It's not until you spend time elsewhere that you realize just how bad the American obesity epidemic is. In Europe I felt fat, especially in France and Italy. But here a Body Mass Index of 28 is scarcely noticed.
Most people blame the demand side of the food equation. It's a lack of discipline, they say. We're bringing it on ourselves. Getting thin is just a matter of willpower.
But the problem is not demand, it's supply. It's the portions we have grown accustomed to.
In Italy I ate plates of pasta that took away my appetite for the meat courses that followed. In France I was given small portions of perfection, but always small ones. Only in Germany were the portions faintly familiar, but they were preceded by so much water and beer I couldn't finish them.
Add in a few Cokes a day, some salty snacks, maybe some sugary cereal or snack cakes, and it's easy to see why morbid obesity has become so common.
In America's defense, I should also add that many Europeans smoke like they were characters in Mad Men, and no one seems to notice. My guess is the 1998 Tobacco Settlement, however it was implemented, seems to have changed attitudes here. We smoke furtively, one precious cigarette at a time. The Europeans I saw smoked thoughtlessly, whenever they were outdoors, and no one calls them on it.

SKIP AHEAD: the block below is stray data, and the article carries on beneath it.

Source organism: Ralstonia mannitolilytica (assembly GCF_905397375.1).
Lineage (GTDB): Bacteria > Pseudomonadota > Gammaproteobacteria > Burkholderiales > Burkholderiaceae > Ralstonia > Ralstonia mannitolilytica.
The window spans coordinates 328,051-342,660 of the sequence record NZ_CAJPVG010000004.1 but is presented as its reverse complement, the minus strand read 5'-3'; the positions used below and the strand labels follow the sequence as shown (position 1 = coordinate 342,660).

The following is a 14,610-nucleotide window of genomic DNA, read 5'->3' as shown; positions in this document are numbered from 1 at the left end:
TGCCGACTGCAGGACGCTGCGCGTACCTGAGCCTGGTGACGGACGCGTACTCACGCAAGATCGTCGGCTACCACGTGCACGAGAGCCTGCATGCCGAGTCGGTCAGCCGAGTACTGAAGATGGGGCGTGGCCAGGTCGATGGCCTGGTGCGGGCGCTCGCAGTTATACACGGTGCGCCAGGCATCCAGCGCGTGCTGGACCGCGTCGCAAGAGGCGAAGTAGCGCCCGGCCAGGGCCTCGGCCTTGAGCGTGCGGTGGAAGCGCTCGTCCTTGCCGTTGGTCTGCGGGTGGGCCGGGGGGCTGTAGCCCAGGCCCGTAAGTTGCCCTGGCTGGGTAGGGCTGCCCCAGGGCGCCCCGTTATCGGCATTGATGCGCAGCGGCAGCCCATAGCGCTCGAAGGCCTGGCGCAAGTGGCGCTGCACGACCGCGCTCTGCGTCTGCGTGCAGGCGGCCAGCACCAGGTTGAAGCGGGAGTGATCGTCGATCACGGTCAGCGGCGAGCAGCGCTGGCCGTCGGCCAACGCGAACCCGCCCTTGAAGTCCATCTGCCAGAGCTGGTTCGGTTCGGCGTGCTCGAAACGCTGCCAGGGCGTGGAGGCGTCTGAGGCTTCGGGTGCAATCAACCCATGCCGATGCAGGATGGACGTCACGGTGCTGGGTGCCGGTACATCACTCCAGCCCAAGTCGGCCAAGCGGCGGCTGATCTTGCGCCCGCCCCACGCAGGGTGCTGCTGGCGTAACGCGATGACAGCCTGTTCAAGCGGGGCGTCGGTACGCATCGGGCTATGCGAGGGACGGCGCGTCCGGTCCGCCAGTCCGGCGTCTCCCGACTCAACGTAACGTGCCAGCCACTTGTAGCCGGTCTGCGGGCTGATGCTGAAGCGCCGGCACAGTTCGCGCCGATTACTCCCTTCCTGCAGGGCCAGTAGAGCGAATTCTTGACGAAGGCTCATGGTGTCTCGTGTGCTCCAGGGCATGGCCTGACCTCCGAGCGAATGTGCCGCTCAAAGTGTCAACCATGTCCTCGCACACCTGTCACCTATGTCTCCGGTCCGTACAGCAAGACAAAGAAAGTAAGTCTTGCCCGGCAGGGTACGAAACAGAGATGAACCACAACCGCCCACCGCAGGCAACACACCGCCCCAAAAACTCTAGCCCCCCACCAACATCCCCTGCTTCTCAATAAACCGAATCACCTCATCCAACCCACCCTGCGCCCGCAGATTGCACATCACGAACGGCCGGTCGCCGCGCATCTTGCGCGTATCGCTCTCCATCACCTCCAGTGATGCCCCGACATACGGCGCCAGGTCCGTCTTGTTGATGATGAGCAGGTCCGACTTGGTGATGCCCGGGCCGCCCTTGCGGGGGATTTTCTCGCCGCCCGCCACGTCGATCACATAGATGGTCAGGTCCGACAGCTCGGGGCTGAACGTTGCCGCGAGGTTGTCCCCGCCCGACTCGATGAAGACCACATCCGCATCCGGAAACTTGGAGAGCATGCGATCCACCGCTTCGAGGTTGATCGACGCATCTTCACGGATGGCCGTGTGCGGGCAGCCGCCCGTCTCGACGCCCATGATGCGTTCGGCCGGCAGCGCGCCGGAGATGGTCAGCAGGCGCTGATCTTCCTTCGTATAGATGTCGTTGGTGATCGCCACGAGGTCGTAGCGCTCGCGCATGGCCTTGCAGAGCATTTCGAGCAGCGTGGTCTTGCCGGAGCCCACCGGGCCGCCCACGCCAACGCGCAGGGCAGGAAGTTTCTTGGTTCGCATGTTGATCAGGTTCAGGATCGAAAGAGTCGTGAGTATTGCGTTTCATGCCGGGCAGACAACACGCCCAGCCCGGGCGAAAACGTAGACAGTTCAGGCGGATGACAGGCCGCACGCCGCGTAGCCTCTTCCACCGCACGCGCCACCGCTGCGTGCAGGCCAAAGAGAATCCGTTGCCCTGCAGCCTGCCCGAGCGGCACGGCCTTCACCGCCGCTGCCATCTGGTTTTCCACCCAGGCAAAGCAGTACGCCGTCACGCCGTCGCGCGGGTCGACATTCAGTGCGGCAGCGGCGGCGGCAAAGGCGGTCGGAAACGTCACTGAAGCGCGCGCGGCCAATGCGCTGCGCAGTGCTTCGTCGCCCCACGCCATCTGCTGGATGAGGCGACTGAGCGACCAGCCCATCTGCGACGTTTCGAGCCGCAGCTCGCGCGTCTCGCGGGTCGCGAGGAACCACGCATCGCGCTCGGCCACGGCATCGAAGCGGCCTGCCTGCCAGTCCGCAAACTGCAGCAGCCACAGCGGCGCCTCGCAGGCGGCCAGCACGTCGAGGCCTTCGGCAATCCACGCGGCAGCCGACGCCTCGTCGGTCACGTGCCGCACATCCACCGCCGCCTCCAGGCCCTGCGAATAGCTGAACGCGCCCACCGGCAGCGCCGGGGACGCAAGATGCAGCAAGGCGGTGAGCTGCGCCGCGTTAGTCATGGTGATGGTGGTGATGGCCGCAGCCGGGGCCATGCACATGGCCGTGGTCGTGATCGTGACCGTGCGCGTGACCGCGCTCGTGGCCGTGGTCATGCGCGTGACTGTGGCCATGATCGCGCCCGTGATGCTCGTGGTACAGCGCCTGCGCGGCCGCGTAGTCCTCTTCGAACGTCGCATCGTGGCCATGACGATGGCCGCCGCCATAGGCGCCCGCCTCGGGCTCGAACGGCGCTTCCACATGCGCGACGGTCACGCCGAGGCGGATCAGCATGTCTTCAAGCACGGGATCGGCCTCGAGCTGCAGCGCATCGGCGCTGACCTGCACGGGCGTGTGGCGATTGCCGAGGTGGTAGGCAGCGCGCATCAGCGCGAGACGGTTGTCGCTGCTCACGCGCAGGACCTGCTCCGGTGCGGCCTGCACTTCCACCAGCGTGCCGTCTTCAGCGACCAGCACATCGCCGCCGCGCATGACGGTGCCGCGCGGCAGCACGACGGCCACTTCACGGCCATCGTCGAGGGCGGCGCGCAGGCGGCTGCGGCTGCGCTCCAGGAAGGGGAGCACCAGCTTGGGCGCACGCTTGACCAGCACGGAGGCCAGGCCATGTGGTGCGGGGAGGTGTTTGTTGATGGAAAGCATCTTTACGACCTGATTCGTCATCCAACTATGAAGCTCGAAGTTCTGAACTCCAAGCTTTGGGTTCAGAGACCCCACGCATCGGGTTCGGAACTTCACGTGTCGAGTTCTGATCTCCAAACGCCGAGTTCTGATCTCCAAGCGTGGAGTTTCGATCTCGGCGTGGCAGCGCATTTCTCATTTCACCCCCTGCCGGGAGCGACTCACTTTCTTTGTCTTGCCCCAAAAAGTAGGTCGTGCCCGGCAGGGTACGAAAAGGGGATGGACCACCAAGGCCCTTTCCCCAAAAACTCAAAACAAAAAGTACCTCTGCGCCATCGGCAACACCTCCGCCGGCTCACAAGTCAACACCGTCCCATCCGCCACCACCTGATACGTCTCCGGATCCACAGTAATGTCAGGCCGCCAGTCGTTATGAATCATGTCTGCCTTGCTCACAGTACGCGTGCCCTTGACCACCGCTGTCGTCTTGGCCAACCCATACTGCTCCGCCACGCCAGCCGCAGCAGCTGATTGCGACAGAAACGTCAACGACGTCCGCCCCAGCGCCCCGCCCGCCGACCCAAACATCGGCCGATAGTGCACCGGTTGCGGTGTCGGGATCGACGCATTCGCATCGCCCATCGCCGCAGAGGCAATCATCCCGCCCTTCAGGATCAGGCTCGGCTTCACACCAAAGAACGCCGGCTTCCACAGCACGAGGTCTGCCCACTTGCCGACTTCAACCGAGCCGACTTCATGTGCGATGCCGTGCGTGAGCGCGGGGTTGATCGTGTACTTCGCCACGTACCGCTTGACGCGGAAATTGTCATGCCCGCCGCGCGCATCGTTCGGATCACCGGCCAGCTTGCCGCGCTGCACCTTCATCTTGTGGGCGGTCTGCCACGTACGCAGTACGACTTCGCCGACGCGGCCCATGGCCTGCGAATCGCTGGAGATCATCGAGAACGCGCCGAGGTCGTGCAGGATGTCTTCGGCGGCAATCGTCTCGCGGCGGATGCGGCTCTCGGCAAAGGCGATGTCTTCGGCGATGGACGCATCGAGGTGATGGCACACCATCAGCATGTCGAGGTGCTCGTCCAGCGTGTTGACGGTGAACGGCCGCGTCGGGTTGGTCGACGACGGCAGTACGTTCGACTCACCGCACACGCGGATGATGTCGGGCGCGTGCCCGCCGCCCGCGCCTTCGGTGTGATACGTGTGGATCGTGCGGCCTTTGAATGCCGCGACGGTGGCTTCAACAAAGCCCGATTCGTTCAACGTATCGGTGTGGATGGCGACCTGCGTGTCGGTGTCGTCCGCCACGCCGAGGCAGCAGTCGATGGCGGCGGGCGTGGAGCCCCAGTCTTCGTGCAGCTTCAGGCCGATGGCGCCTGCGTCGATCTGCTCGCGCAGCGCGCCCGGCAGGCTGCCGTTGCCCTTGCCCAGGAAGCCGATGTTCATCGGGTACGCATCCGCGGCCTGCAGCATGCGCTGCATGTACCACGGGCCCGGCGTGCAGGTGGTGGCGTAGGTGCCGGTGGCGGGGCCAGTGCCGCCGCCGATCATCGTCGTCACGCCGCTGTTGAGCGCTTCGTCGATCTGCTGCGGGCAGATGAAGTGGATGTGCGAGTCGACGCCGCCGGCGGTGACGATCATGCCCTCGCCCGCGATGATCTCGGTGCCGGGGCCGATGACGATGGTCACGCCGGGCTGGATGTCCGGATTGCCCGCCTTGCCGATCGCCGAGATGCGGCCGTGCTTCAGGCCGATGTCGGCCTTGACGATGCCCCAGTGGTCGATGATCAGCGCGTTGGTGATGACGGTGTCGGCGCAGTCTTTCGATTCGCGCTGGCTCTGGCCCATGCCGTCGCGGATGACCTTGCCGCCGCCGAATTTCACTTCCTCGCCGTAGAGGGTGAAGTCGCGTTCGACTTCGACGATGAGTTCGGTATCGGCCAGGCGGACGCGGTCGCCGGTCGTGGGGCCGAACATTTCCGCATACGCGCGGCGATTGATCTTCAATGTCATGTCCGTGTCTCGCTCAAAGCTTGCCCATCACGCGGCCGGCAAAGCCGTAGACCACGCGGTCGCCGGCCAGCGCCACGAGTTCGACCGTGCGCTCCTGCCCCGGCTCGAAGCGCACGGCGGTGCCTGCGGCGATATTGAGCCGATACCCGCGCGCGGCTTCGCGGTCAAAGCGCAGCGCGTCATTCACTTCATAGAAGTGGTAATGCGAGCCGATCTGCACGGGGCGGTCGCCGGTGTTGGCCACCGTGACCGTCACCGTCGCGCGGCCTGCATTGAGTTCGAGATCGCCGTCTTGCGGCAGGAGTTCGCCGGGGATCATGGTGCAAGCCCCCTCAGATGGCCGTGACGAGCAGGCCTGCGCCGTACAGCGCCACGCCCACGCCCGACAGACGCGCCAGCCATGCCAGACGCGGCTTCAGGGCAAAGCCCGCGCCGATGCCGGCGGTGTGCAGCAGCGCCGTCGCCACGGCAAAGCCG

All this has an impact on our total health care bill. Chronic conditions like heart disease and diabetes are rampant. We can medicate them and hide the impact, but the costs are driving us under.
So what did I learn in Europe? Only that this President's most important initiative, by far, is his wife's Let's Move campaign. As with the stimulus, I wish it were doing more.
As I sat at my train station and watched a morbidly obese woman with a Body Mass Index approaching 50 waddle away from me, the conclusion was inescapable. No health care system, whether reformed or not, can pay the bills on a morbidly obese nation.